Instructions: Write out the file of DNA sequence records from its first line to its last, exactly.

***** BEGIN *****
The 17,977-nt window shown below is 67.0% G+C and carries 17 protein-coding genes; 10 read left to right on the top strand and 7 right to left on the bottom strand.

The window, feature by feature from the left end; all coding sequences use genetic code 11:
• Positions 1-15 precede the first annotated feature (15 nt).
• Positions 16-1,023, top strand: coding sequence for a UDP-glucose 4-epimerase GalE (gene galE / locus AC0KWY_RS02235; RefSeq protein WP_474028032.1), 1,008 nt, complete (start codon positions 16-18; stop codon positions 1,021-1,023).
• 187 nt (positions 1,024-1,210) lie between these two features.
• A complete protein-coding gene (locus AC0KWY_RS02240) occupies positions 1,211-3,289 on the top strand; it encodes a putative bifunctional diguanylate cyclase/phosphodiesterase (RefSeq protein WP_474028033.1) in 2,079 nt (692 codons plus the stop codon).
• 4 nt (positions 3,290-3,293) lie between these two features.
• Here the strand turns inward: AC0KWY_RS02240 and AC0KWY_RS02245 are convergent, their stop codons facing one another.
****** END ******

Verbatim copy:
The 17,977-nt window shown below is 67.0% G+C and carries 17 protein-coding genes; 10 read left to right on the top strand and 7 right to left on the bottom strand.

The window, feature by feature from the left end; all coding sequences use genetic code 11:
• Positions 1-15 precede the first annotated feature (15 nt).
• Positions 16-1,023, top strand: coding sequence for a UDP-glucose 4-epimerase GalE (gene galE / locus AC0KWY_RS02235; RefSeq protein WP_474028032.1), 1,008 nt, complete (start codon positions 16-18; stop codon positions 1,021-1,023).
• 187 nt (positions 1,024-1,210) lie between these two features.
• A complete protein-coding gene (locus AC0KWY_RS02240) occupies positions 1,211-3,289 on the top strand; it encodes a putative bifunctional diguanylate cyclase/phosphodiesterase (RefSeq protein WP_474028033.1) in 2,079 nt (692 codons plus the stop codon).
• 4 nt (positions 3,290-3,293) lie between these two features.
• Here the strand turns inward: AC0KWY_RS02240 and AC0KWY_RS02245 are convergent, their stop codons facing one another.